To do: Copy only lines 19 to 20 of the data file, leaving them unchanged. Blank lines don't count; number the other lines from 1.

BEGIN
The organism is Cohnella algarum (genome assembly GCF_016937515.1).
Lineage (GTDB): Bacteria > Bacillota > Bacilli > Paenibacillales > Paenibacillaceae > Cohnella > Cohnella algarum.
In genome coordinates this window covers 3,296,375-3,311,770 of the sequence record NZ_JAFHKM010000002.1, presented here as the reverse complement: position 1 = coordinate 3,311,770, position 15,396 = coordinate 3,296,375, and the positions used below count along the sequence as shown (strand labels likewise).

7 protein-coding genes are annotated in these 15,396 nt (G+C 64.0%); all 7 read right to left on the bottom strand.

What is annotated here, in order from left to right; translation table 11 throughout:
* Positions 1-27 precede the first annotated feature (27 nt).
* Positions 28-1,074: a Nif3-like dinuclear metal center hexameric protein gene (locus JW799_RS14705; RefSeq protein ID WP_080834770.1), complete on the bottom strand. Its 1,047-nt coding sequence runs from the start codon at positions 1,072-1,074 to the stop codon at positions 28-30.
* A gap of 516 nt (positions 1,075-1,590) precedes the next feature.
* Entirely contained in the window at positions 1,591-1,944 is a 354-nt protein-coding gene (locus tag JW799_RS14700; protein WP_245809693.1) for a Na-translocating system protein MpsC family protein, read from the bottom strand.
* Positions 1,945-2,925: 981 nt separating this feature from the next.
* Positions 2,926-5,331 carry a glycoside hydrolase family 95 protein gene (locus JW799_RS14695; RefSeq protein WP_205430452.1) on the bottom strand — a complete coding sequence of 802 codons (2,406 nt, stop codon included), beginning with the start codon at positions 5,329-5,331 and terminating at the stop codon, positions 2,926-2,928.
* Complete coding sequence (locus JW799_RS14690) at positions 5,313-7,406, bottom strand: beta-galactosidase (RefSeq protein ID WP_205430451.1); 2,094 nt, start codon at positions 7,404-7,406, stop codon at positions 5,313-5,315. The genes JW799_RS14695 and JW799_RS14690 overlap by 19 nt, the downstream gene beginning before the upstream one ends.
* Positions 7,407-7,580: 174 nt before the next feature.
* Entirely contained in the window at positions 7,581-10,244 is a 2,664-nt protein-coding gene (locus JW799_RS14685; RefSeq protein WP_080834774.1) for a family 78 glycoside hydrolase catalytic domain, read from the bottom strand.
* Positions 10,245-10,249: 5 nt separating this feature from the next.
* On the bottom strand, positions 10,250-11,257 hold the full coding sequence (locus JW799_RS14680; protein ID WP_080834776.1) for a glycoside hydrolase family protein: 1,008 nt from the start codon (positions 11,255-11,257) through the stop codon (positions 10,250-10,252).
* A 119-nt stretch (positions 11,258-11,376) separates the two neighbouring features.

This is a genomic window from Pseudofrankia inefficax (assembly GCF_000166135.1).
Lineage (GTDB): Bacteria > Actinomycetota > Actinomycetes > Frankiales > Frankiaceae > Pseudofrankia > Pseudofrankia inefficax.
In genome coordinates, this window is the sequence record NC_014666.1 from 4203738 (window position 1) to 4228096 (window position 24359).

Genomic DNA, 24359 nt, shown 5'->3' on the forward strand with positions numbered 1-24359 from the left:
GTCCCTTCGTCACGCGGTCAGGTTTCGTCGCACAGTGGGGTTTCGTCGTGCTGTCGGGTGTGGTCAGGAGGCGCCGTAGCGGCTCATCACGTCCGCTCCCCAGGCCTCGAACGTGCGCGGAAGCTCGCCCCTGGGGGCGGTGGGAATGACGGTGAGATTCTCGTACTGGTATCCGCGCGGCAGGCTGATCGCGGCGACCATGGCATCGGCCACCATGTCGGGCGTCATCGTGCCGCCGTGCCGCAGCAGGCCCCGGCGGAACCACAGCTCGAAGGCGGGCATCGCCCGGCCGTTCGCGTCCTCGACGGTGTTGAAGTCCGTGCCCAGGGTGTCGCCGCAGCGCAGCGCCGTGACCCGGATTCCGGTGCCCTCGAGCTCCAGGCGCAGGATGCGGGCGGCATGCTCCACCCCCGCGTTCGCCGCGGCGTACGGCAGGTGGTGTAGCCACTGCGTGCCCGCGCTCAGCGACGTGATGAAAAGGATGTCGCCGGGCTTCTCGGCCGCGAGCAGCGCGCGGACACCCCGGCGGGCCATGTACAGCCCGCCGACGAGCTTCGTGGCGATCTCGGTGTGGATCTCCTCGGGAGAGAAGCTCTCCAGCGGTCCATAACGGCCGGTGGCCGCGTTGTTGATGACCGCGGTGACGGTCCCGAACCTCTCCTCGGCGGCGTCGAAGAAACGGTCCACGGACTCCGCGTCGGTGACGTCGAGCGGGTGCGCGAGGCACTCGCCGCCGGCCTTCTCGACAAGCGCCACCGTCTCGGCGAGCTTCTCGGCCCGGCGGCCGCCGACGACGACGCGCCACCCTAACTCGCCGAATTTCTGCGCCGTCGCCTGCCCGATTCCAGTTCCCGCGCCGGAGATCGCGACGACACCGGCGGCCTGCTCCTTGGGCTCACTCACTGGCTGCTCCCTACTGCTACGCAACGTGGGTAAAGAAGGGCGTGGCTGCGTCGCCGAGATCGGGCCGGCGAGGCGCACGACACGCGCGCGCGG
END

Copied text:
Lineage (GTDB): Bacteria > Actinomycetota > Actinomycetes > Frankiales > Frankiaceae > Pseudofrankia > Pseudofrankia inefficax.
In genome coordinates, this window is the sequence record NC_014666.1 from 4203738 (window position 1) to 4228096 (window position 24359).